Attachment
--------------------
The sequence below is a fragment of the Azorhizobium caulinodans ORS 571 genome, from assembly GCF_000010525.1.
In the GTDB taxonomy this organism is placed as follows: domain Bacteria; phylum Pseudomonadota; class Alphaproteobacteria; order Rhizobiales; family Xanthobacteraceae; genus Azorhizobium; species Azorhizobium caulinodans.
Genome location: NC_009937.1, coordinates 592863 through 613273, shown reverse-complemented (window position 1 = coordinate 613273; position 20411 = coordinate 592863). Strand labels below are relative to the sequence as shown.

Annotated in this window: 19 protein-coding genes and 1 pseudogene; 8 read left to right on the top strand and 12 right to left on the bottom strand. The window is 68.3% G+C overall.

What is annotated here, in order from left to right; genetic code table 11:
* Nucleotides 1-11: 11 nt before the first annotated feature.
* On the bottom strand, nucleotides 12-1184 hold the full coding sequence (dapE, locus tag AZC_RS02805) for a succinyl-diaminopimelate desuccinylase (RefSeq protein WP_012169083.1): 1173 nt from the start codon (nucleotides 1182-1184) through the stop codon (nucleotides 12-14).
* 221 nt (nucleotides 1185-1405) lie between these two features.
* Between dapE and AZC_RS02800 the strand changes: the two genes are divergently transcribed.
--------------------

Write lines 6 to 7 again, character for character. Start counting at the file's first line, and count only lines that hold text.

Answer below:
* Nucleotides 1-11: 11 nt before the first annotated feature.
* On the bottom strand, nucleotides 12-1184 hold the full coding sequence (dapE, locus tag AZC_RS02805) for a succinyl-diaminopimelate desuccinylase (RefSeq protein WP_012169083.1): 1173 nt from the start codon (nucleotides 1182-1184) through the stop codon (nucleotides 12-14).